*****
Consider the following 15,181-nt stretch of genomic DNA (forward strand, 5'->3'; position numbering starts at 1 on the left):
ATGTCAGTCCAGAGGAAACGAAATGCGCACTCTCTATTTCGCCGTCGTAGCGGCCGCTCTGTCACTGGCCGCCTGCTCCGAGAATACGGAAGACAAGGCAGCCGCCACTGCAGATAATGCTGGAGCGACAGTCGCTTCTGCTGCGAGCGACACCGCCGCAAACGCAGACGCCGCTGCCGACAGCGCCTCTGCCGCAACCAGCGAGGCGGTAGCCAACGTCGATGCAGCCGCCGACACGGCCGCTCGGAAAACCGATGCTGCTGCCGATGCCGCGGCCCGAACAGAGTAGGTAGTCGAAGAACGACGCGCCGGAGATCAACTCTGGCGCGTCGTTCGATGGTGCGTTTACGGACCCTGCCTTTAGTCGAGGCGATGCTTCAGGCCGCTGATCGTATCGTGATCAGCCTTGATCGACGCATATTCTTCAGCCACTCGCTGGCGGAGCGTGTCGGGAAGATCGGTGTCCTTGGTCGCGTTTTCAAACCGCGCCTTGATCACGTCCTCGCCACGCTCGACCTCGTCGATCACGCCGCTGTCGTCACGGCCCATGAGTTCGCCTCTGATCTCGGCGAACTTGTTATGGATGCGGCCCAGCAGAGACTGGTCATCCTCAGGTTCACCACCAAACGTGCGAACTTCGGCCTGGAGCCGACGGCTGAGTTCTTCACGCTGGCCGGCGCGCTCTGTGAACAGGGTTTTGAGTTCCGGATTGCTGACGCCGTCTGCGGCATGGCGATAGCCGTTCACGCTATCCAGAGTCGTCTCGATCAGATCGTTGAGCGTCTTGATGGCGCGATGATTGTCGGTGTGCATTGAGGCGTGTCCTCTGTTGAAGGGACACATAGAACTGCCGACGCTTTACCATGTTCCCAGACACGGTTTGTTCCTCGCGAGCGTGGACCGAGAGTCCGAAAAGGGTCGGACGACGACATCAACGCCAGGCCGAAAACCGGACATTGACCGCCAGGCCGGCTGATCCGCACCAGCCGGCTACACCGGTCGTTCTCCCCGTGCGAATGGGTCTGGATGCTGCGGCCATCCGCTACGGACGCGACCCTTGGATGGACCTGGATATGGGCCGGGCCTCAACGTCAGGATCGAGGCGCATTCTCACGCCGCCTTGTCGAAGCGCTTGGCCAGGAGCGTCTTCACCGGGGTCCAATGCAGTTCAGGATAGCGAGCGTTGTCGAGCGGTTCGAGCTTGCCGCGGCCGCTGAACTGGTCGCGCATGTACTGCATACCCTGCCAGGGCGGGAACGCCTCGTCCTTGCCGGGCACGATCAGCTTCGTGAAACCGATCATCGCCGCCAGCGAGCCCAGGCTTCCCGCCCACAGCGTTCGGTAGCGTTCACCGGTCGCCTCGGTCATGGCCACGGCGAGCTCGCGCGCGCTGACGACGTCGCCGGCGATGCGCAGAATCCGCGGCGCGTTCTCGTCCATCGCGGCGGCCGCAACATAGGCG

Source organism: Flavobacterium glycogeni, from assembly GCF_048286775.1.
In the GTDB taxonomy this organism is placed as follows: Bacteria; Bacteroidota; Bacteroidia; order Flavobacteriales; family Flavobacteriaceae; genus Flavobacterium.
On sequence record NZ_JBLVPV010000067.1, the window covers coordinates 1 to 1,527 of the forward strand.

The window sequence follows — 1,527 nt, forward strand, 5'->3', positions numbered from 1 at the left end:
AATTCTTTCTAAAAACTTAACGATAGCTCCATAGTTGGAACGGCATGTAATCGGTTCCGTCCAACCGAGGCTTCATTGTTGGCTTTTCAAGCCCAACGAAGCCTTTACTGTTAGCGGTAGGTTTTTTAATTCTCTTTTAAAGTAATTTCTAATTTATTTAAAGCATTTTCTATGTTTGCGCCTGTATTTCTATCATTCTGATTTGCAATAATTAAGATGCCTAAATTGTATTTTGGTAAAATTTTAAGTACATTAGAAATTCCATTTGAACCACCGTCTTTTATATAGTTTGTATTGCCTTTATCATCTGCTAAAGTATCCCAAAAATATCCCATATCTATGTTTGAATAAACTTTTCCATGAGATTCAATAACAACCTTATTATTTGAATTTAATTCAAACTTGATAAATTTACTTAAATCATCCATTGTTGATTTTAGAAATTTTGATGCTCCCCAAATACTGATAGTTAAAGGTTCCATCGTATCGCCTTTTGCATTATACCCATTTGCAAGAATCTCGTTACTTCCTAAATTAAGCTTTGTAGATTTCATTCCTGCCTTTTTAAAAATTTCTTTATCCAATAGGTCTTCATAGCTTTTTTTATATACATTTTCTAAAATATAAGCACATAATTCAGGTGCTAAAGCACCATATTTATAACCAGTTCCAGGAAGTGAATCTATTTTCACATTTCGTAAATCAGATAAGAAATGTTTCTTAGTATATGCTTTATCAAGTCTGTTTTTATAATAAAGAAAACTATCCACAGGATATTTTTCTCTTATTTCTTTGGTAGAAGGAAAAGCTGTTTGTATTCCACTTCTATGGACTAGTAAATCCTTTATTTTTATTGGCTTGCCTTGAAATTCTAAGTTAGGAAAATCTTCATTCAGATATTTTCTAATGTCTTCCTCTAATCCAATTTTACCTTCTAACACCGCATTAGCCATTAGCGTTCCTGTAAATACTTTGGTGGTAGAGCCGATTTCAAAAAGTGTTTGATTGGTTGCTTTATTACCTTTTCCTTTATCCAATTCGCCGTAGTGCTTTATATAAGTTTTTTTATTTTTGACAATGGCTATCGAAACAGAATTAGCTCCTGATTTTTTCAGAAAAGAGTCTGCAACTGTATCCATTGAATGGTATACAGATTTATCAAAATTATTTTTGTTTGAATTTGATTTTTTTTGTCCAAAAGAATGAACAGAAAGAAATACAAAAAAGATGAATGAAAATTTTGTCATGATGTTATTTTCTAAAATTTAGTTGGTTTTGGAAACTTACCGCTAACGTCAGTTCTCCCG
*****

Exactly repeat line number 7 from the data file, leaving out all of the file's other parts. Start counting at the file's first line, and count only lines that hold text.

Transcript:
AATTCTTTCTAAAAACTTAACGATAGCTCCATAGTTGGAACGGCATGTAATCGGTTCCGTCCAACCGAGGCTTCATTGTTGGCTTTTCAAGCCCAACGAAGCCTTTACTGTTAGCGGTAGGTTTTTTAATTCTCTTTTAAAGTAATTTCTAATTTATTTAAAGCATTTTCTATGTTTGCGCCTGTATTTCTATCATTCTGATTTGCAATAATTAAGATGCCTAAATTGTATTTTGGTAAAATTTTAAGTACATTAGAAATTCCATTTGAACCACCGTCTTTTATATAGTTTGTATTGCCTTTATCATCTGCTAAAGTATCCCAAAAATATCCCATATCTATGTTTGAATAAACTTTTCCATGAGATTCAATAACAACCTTATTATTTGAATTTAATTCAAACTTGATAAATTTACTTAAATCATCCATTGTTGATTTTAGAAATTTTGATGCTCCCCAAATACTGATAGTTAAAGGTTCCATCGTATCGCCTTTTGCATTATACCCATTTGCAAGAATCTCGTTACTTCCTAAATTAAGCTTTGTAGATTTCATTCCTGCCTTTTTAAAAATTTCTTTATCCAATAGGTCTTCATAGCTTTTTTTATATACATTTTCTAAAATATAAGCACATAATTCAGGTGCTAAAGCACCATATTTATAACCAGTTCCAGGAAGTGAATCTATTTTCACATTTCGTAAATCAGATAAGAAATGTTTCTTAGTATATGCTTTATCAAGTCTGTTTTTATAATAAAGAAAACTATCCACAGGATATTTTTCTCTTATTTCTTTGGTAGAAGGAAAAGCTGTTTGTATTCCACTTCTATGGACTAGTAAATCCTTTATTTTTATTGGCTTGCCTTGAAATTCTAAGTTAGGAAAATCTTCATTCAGATATTTTCTAATGTCTTCCTCTAATCCAATTTTACCTTCTAACACCGCATTAGCCATTAGCGTTCCTGTAAATACTTTGGTGGTAGAGCCGATTTCAAAAAGTGTTTGATTGGTTGCTTTATTACCTTTTCCTTTATCCAATTCGCCGTAGTGCTTTATATAAGTTTTTTTATTTTTGACAATGGCTATCGAAACAGAATTAGCTCCTGATTTTTTCAGAAAAGAGTCTGCAACTGTATCCATTGAATGGTATACAGATTTATCAAAATTATTTTTGTTTGAATTTGATTTTTTTTGTCCAAAAGAATGAACAGAAAGAAATACAAAAAAGATGAATGAAAATTTTGTCATGATGTTATTTTCTAAAATTTAGTTGGTTTTGGAAACTTACCGCTAACGTCAGTTCTCCCG